the baggy trousered misanthropist

missives issued from the lair

Image: Tim Whitby/Getty Images Europe.

Listening to Victoria Pendleton trying to explain her reasons for self-harming on the radio this morning reminded me of a time when I too sought refuge in the slicing of my own flesh. Conversations with people since then, plus the perspective that the passing years lent, did not make the compulsion any clearer to me.

What I do know is that it was necessary, it was powerful and it frightened the shit out of people.

It never really goes away – you just learn to manage it better.  

It was attention seeking. It was about control. It was because I wanted to kill myself. These were all explanations offered to me by friends, medical professionals and others who saw the tell tale bandages on my arms and decided to talk to me about it, rather than adopting the preferred position of choice: ignoring it. At the time I denied the first, embraced the second and discarded the third. It was about control. But of what?

Back then, I had no idea. But I can tell you it hunted me down. After an unplanned practice run which involved scoring the back of my hand with a broken bangle while drunk, I realised that some sort of release lay in that place and I visited it again a week or so later, and this time I went prepared.

Attributing and then dismissing a compulsion that saw me test the efficacy of numerous tools for the job before the actual cutting because I was looking for ‘control’ and ‘attention’ is not constructive. But the explanation does rather lend itself to the reality. Victoria Pendleton said she used a Swiss Army Knife and a pair of nail scissors to cut herself. I tried a number of tools including kitchen knives and Stanley knife blades I used to steal from my Dad’s toolbox before alighting on the most efficient for the job. And I scared myself with it, which is why I’m going to keep that to myself. The journey and the act are of significance here, not the transport I used to get there.

Chronic self-harmers do not hurt themselves in a fit of rage or anger. In fact the very opposite. My headspace when I was cutting was calm. Peaceful. I knew what was going to happen and it was a thrill. It was. I genuinely benefitted in some positive way and I believe that stays with you. I haven’t cut for years but I know I could in a heartbeat. It’s easier than the alternative.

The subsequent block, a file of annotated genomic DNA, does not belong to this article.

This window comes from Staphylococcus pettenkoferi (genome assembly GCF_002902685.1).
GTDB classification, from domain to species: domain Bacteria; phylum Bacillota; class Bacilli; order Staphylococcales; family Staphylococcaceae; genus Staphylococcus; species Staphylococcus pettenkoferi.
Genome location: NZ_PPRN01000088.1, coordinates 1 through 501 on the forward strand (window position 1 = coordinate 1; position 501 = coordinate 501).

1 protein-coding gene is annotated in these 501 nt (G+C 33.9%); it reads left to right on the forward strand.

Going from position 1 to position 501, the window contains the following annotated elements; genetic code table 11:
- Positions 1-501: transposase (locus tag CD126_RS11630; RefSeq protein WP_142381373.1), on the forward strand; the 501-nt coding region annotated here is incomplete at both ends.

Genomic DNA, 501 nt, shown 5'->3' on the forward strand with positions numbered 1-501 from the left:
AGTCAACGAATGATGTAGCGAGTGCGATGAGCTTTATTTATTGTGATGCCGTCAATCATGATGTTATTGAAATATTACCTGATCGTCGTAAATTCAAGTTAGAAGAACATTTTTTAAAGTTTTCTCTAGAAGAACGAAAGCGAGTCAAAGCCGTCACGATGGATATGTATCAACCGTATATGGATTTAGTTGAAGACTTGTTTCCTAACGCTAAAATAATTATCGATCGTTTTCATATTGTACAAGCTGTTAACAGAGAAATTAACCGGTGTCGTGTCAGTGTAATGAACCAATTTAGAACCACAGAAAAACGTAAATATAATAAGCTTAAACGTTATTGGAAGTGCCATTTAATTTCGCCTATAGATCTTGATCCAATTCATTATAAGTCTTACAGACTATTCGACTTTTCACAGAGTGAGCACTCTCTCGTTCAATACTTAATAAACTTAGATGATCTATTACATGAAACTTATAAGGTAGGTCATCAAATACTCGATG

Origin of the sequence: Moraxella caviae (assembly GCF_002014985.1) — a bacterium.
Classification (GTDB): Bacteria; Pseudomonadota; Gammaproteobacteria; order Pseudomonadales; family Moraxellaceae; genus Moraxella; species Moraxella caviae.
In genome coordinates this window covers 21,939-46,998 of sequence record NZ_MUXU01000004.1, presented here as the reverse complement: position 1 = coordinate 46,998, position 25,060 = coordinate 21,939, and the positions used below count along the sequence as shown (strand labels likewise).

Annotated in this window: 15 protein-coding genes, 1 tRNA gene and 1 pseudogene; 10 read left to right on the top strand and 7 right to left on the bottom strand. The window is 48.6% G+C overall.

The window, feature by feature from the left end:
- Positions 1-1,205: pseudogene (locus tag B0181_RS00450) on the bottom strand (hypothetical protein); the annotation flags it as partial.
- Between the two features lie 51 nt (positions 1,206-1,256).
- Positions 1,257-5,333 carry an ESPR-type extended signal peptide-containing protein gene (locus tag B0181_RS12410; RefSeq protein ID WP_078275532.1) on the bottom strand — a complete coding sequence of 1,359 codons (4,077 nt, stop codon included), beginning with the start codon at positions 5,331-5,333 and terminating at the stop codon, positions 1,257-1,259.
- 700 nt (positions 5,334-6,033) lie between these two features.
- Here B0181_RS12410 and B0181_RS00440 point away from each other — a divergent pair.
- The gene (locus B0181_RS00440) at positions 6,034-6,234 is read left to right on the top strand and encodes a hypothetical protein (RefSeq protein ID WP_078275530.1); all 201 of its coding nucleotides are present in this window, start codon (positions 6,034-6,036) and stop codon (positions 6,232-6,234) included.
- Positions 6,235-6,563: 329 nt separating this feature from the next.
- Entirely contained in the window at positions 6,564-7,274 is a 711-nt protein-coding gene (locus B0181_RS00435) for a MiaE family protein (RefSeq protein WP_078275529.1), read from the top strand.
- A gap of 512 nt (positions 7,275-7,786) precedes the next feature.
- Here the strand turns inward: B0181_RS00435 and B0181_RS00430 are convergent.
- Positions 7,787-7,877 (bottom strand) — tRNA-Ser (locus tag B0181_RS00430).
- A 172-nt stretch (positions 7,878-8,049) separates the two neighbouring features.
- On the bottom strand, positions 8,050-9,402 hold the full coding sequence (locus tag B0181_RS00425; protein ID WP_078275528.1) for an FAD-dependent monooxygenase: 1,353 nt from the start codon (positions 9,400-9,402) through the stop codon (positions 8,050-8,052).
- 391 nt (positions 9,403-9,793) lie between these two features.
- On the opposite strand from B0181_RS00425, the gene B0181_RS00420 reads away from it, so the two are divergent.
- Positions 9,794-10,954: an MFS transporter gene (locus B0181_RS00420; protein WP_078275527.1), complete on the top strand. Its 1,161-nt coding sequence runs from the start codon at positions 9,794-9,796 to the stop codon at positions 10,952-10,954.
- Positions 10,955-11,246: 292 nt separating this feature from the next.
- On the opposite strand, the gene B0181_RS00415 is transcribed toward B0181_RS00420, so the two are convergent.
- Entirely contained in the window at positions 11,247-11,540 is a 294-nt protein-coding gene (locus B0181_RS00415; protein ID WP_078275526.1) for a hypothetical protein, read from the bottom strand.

Which isn’t suicide. The third option in that classic triumvirate of other people’s explanations for my ills is, in my experience, entirely irrelevant. I didn’t want to kill myself. In fact, I wanted to be alive more than anything in the world. I was a vibrant, excited kid with the world at my feet, a gang of great friends and a job that, while relatively menial, gave me access to thing I loved most. Music. Death was the last thing on my mind.

You can see why I was confused.

In her interview with Radio 5Live’s Victoria Derbyshire this morning, Victoria Pendleton spoke of her experiences as an athlete and how she had felt discomfited by the training regimes she learned, the motivation techniques used and the general environment of a sporting team. She stated that women need “different things, different support systems and different motivations” than men to succeed. She was careful to point out she wasn’t asking for better than the guys. Just different. She didn’t feel like she should have to conceal her emotions. Or care about what other people thought.

That chimed with me. It wasn’t an end I sought, but an exit. I wanted to express myself freely. I didn’t know that then, and it’s no one’s fault that I had the subconscious sensation that I was in a box that I’d grown too big for, but for me, a functional way of dealing with it was to try and reshape my form into something else. There was no other clear exit then.

Our culture finds few things more offensive and confusing than a woman defacing the vessel in which she exists. Particularly if she is young, and life hasn’t done it for her. I thought to be a woman was something vastly different to what I ended up being, to what I thought I was allowed to be and the increase of self-harming among young men in a culture that defines masculinity with increasingly narrow parameters is a worrying, but inevitable manifestation of the same thing.

I was lucky. I survived more or less intact. It’s just flesh and scars. I was fortunate enough, through music and literature, to be exposed to women who didn’t conform to mainstream cultural ideals and were still successful. Much more importantly, they were and are proud of the traits that I had learned to bury, or hide or simply not say because I was afraid of not being considered ‘feminine’. I learned that it was ok to be me, to feel emotions, to make decisions that were right for me and not be afraid of what others thought. They’re going to think it anyway.

Victoria Pendleton’s story inspired me to write this. I’ve often thought about doing it but while the experience is always there, I’ve never been able to give it a meaningful conclusion. Pendleton hasn’t set herself up as any kind of spokesperson for self-harming, nor is she trying to offer explanations for it, but by sharing her unique experience, she has helped me to gain a perspective on my own experience and learn new things.

If more people did it, then maybe other kids would realise that when the box starts to get uncomfortable, they can find a new one if they want to. Or use that energy and creativity to build one of their own.

This, for the record, is mine.

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